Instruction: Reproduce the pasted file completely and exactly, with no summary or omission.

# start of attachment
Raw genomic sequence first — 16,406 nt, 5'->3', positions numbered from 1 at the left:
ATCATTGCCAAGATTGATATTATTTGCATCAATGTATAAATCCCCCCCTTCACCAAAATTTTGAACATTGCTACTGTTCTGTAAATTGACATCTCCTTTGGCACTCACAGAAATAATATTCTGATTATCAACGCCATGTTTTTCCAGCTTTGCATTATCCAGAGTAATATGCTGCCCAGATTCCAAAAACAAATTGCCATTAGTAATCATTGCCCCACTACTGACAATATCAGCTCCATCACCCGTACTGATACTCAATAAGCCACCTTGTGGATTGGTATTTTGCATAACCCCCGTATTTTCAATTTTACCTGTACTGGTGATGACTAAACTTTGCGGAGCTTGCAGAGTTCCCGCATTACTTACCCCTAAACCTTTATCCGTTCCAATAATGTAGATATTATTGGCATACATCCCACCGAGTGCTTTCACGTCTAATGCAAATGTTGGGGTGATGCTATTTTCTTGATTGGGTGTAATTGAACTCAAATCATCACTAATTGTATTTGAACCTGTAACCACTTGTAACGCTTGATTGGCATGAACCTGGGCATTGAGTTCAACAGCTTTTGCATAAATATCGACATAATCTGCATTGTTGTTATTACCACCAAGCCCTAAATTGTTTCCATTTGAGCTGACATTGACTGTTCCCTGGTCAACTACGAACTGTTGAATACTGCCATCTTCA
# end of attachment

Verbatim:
Raw genomic sequence first — 16,406 nt, 5'->3', positions numbered from 1 at the left:
ATCATTGCCAAGATTGATATTATTTGCATCAATGTATAAATCCCCCCCTTCACCAAAATTTTGAACATTGCTACTGTTCTGTAAATTGACATCTCCTTTGGCACTCACAGAAATAATATTCTGATTATCAACGCCATGTTTTTCCAGCTTTGCATTATCCAGAGTAATATGCTGCCCAGATTCCAAAAACAAATTGCCATTAGTAATCATTGCCCCACTACTGACAATATCAGCTCCATCACCCGTACTGATACTCAATAAGCCACCTTGTGGATTGGTATTTTGCATAACCCCCGTATTTTCAATTTTACCTGTACTGGTGATGACTAAACTTTGCGGAGCTTGCAGAGTTCCCGCATTACTTACCCCTAAACCTTTATCCGTTCCAATAATGTAGATATTATTGGCATACATCCCACCGAGTGCTTTCACGTCTAATGCAAATGTTGGGGTGATGCTATTTTCTTGATTGGGTGTAATTGAACTCAAATCATCACTAATTGTATTTGAACCTGTAACCACTTGTAACGCTTGATTGGCATGAACCTGGGCATTGAGTTCAACAGCTTTTGCATAAATATCGACATAATCTGCATTGTTGTTATTACCACCAAGCCCTAAATTGTTTCCATTTGAGCTGACATTGACTGTTCCCTGGTCAACTACGAACTGTTGAATACTGCCATCTTCA